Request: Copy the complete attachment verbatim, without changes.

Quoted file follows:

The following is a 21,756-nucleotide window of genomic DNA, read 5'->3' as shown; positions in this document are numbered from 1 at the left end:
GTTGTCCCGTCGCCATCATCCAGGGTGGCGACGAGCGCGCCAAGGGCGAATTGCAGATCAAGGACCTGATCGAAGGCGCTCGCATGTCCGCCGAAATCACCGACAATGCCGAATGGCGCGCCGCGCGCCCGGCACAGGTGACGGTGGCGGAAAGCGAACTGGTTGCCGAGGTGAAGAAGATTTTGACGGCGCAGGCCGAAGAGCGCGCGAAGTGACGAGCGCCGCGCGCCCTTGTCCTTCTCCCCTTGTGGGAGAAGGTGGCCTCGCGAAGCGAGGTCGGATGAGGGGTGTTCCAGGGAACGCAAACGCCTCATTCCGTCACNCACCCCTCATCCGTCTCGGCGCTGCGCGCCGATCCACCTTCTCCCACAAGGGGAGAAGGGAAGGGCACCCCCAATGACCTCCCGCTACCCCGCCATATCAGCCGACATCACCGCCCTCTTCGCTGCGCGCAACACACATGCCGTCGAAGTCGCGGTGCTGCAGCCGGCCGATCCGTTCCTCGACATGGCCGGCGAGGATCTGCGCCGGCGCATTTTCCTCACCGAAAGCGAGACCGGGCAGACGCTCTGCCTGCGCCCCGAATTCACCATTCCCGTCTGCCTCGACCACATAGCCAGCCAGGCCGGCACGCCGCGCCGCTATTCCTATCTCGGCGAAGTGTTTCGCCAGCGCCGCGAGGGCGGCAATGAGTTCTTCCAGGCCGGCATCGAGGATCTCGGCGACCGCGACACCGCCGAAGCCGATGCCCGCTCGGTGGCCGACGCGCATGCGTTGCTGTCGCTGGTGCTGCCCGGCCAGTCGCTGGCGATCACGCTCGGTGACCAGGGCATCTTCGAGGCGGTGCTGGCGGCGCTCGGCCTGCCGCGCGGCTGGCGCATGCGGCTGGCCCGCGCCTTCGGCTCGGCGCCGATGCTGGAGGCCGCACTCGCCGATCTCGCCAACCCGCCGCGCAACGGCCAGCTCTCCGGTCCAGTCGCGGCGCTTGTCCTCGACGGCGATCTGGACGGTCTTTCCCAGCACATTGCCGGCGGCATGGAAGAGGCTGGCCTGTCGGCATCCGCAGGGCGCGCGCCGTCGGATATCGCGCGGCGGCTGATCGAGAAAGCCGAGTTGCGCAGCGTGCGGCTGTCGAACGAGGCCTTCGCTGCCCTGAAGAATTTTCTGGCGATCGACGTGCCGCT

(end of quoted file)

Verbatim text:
The following is a 21,756-nucleotide window of genomic DNA, read 5'->3' as shown; positions in this document are numbered from 1 at the left end:
GTTGTCCCGTCGCCATCATCCAGGGTGGCGACGAGCGCGCCAAGGGCGAATTGCAGATCAAGGACCTGATCGAAGGCGCTCGCATGTCCGCCGAAATCACCGACAATGCCGAATGGCGCGCCGCGCGCCCGGCACAGGTGACGGTGGCGGAAAGCGAACTGGTTGCCGAGGTGAAGAAGATTTTGACGGCGCAGGCCGAAGAGCGCGCGAAGTGACGAGCGCCGCGCGCCCTTGTCCTTCTCCCCTTGTGGGAGAAGGTGGCCTCGCGAAGCGAGGTCGGATGAGGGGTGTTCCAGGGAACGCAAACGCCTCATTCCGTCACNCACCCCTCATCCGTCTCGGCGCTGCGCGCCGATCCACCTTCTCCCACAAGGGGAGAAGGGAAGGGCACCCCCAATGACCTCCCGCTACCCCGCCATATCAGCCGACATCACCGCCCTCTTCGCTGCGCGCAACACACATGCCGTCGAAGTCGCGGTGCTGCAGCCGGCCGATCCGTTCCTCGACATGGCCGGCGAGGATCTGCGCCGGCGCATTTTCCTCACCGAAAGCGAGACCGGGCAGACGCTCTGCCTGCGCCCCGAATTCACCATTCCCGTCTGCCTCGACCACATAGCCAGCCAGGCCGGCACGCCGCGCCGCTATTCCTATCTCGGCGAAGTGTTTCGCCAGCGCCGCGAGGGCGGCAATGAGTTCTTCCAGGCCGGCATCGAGGATCTCGGCGACCGCGACACCGCCGAAGCCGATGCCCGCTCGGTGGCCGACGCGCATGCGTTGCTGTCGCTGGTGCTGCCCGGCCAGTCGCTGGCGATCACGCTCGGTGACCAGGGCATCTTCGAGGCGGTGCTGGCGGCGCTCGGCCTGCCGCGCGGCTGGCGCATGCGGCTGGCCCGCGCCTTCGGCTCGGCGCCGATGCTGGAGGCCGCACTCGCCGATCTCGCCAACCCGCCGCGCAACGGCCAGCTCTCCGGTCCAGTCGCGGCGCTTGTCCTCGACGGCGATCTGGACGGTCTTTCCCAGCACATTGCCGGCGGCATGGAAGAGGCTGGCCTGTCGGCATCCGCAGGGCGCGCGCCGTCGGATATCGCGCGGCGGCTGATCGAGAAAGCCGAGTTGCGCAGCGTGCGGCTGTCGAACGAGGCCTTCGCTGCCCTGAAGAATTTTCTGGCGATCGACGTGCCGCT